On a Venn Diagram, this site would represent the intersection between “The Simpsons” and prominent works of literature. This one would represent the intersection between “The Simpsons” and a former First Lady.
Recommended Reading: This fantastic essay by Lea Page at The Rumpus on memory, family, and a whole lot more than that: “There could be no argument, no defense. It was, in a literal sense, true. I had said that.Sure, she had left out a significant portion of the truth, but in doing so, she had revealed another. That was the one memory my mother cleaved to. That was the song she chose to sing of me. I was still losing at memory.”
One Goodreads vigilante has created a master list of authors notorious for responding immaturely or meanly to negative reviews of their work. Elsewhere, iDreamBooks, a new Rotten Tomatoes-type service, was launched. The site aggregates critics’ book reviews and shows you what to read next.
Jack Gilbert died yesterday at the age of 87. Gilbert was the author of five standalone poetry collections—as well as additional collected volumes such as last March’s Collected Poems—and he was also a past winner of a National Book Critics Circle Award. For The LA Times, John Penner reviews the poet’s legacy. Or, perhaps as fitting tribute to Gilbert’s life and work, better to hear his own final lines to the poem “Failing and Flying”: “I believe Icarus was not failing as he fell, / but just coming to the end of his triumph.”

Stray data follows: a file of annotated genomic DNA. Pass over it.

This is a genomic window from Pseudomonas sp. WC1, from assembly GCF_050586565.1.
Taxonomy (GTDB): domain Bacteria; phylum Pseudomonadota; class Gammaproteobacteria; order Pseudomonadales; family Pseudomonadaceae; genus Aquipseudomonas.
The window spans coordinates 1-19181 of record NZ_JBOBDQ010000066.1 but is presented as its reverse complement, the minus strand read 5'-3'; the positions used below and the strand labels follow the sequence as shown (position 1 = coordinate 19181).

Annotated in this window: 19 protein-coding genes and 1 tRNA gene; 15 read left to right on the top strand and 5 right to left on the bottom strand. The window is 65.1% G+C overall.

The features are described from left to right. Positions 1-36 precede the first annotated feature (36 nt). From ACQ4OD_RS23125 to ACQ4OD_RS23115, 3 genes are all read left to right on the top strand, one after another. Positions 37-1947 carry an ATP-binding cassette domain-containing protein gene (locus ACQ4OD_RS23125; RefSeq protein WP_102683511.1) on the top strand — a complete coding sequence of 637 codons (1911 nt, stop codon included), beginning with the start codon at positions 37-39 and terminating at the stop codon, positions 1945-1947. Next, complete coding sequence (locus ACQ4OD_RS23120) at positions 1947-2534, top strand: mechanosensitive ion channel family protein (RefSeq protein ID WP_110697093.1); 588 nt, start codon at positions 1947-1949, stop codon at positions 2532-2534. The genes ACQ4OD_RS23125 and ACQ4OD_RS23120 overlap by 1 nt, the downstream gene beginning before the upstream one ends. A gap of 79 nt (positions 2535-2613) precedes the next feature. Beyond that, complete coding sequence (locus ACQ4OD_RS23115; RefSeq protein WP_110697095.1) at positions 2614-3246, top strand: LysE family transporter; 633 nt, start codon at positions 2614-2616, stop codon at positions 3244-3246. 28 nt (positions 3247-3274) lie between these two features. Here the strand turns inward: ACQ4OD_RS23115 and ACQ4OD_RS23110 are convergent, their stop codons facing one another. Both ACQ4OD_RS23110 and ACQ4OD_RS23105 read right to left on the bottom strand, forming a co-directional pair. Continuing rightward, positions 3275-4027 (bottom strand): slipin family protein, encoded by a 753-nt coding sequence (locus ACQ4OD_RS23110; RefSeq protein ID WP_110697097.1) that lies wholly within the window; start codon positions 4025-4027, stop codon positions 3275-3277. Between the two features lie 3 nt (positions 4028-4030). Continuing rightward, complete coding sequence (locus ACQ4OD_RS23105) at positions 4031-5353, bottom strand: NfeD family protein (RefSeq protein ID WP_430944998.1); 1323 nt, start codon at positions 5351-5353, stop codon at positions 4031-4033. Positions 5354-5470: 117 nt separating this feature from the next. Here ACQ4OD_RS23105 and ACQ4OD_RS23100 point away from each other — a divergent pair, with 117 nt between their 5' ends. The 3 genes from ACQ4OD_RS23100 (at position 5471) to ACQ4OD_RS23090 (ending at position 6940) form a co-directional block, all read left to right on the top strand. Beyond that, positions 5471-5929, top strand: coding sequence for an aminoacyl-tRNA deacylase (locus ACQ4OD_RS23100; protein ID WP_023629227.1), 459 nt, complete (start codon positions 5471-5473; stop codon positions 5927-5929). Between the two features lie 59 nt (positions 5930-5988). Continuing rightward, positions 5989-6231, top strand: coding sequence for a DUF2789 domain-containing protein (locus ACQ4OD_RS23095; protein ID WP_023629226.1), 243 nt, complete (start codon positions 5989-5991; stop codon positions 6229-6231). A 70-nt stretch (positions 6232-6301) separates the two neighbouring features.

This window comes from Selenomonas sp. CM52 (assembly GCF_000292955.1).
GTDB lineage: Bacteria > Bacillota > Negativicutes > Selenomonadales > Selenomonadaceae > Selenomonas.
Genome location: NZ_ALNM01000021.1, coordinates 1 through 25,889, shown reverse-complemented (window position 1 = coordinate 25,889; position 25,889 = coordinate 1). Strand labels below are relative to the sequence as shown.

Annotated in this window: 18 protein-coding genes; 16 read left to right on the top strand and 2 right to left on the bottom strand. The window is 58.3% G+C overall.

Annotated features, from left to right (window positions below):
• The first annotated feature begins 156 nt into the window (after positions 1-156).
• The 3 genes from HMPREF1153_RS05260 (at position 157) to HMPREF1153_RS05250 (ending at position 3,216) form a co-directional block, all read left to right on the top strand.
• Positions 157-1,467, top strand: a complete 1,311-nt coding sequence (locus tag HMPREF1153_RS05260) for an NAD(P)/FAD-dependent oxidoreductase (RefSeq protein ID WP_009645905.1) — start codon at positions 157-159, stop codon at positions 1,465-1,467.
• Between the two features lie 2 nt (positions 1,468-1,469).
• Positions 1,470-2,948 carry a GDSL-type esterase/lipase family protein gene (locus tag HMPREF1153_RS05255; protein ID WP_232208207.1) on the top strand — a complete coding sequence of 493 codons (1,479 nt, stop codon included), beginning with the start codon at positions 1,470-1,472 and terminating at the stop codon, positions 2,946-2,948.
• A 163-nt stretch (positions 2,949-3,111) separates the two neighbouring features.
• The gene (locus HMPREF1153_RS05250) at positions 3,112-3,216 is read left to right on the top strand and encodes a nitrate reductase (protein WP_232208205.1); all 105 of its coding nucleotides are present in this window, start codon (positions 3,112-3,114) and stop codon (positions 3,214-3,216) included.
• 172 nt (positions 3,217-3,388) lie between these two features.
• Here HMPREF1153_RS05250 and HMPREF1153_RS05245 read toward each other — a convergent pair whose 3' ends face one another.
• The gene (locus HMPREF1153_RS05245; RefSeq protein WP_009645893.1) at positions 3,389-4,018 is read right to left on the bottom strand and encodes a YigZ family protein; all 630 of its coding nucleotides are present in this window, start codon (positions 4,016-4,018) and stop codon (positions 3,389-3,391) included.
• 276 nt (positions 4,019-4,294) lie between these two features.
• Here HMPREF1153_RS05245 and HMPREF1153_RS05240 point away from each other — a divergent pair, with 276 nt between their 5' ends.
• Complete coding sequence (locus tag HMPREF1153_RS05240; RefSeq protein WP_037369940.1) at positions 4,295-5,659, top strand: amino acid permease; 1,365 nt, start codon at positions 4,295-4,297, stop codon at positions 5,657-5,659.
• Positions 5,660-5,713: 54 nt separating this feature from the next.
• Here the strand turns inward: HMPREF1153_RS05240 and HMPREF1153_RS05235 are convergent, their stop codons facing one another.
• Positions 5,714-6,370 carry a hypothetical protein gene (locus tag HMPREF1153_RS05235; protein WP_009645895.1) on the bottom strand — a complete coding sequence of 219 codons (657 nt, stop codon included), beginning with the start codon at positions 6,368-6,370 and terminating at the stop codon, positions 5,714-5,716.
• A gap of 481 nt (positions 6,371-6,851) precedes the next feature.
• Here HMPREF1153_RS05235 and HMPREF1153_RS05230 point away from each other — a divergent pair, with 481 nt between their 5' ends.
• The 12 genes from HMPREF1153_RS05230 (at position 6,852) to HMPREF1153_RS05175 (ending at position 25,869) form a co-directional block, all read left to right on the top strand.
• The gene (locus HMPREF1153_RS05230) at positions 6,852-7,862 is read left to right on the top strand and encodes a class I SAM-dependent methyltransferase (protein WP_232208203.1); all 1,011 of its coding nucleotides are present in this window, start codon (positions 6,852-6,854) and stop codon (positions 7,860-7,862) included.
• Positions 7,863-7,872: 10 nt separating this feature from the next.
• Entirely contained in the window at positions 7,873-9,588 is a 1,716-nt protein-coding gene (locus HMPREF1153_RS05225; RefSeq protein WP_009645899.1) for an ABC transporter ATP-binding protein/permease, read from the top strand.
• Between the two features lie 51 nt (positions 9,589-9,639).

Comics fans will know that a new Marvel storyline may — just possibly — reunite Peter Parker and Mary Jane Watson. This has, understandably, produced a range of reactions, not least of which is this piece by Ta-Nehisi Coates, who argues that the two embody a healthy marriage. “[Their] marriage was a rejection of the macho ideal of romance—which reigns even among nerds—and it mirrored and confirmed my own budding sense of what love was at a very young age,” he writes. You could also read Paul Morton on the character of Peter Parker.